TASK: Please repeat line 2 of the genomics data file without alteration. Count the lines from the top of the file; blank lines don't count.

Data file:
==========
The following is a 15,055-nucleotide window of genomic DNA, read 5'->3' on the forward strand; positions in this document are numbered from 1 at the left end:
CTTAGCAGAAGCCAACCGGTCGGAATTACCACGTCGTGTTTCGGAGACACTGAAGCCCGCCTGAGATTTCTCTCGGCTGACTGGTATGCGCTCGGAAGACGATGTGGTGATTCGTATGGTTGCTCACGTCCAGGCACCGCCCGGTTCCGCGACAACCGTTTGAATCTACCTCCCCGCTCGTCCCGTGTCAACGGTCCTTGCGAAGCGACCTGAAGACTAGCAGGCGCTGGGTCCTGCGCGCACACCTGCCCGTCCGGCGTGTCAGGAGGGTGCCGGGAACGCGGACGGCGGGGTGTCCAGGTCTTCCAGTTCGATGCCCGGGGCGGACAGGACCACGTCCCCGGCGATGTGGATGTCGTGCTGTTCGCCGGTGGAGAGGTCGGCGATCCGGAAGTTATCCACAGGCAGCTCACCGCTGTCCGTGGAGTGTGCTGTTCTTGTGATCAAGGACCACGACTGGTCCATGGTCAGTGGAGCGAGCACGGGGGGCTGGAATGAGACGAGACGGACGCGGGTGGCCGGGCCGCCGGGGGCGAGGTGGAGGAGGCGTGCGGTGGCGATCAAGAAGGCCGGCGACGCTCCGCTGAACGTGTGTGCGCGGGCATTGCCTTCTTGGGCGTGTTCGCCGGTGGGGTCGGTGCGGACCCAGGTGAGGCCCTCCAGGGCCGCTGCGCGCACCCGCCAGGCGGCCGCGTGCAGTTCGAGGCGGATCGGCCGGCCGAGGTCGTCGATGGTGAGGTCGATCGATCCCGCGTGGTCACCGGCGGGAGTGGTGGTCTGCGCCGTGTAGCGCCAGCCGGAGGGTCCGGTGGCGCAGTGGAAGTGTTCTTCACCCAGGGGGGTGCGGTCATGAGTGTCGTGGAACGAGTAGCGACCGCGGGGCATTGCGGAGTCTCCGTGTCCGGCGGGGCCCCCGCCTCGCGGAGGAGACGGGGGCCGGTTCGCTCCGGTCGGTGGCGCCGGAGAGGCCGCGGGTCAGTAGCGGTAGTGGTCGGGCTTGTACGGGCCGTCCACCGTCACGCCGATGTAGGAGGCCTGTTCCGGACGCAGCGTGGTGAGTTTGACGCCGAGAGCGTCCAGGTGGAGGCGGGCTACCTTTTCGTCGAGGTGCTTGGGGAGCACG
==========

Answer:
CTTAGCAGAAGCCAACCGGTCGGAATTACCACGTCGTGTTTCGGAGACACTGAAGCCCGCCTGAGATTTCTCTCGGCTGACTGGTATGCGCTCGGAAGACGATGTGGTGATTCGTATGGTTGCTCACGTCCAGGCACCGCCCGGTTCCGCGACAACCGTTTGAATCTACCTCCCCGCTCGTCCCGTGTCAACGGTCCTTGCGAAGCGACCTGAAGACTAGCAGGCGCTGGGTCCTGCGCGCACACCTGCCCGTCCGGCGTGTCAGGAGGGTGCCGGGAACGCGGACGGCGGGGTGTCCAGGTCTTCCAGTTCGATGCCCGGGGCGGACAGGACCACGTCCCCGGCGATGTGGATGTCGTGCTGTTCGCCGGTGGAGAGGTCGGCGATCCGGAAGTTATCCACAGGCAGCTCACCGCTGTCCGTGGAGTGTGCTGTTCTTGTGATCAAGGACCACGACTGGTCCATGGTCAGTGGAGCGAGCACGGGGGGCTGGAATGAGACGAGACGGACGCGGGTGGCCGGGCCGCCGGGGGCGAGGTGGAGGAGGCGTGCGGTGGCGATCAAGAAGGCCGGCGACGCTCCGCTGAACGTGTGTGCGCGGGCATTGCCTTCTTGGGCGTGTTCGCCGGTGGGGTCGGTGCGGACCCAGGTGAGGCCCTCCAGGGCCGCTGCGCGCACCCGCCAGGCGGCCGCGTGCAGTTCGAGGCGGATCGGCCGGCCGAGGTCGTCGATGGTGAGGTCGATCGATCCCGCGTGGTCACCGGCGGGAGTGGTGGTCTGCGCCGTGTAGCGCCAGCCGGAGGGTCCGGTGGCGCAGTGGAAGTGTTCTTCACCCAGGGGGGTGCGGTCATGAGTGTCGTGGAACGAGTAGCGACCGCGGGGCATTGCGGAGTCTCCGTGTCCGGCGGGGCCCCCGCCTCGCGGAGGAGACGGGGGCCGGTTCGCTCCGGTCGGTGGCGCCGGAGAGGCCGCGGGTCAGTAGCGGTAGTGGTCGGGCTTGTACGGGCCGTCCACCGTCACGCCGATGTAGGAGGCCTGTTCCGGACGCAGCGTGGTGAGTTTGACGCCGAGAGCGTCCAGGTGGAGGCGGGCTACCTTTTCGTCGAGGTGCTTGGGGAGCACG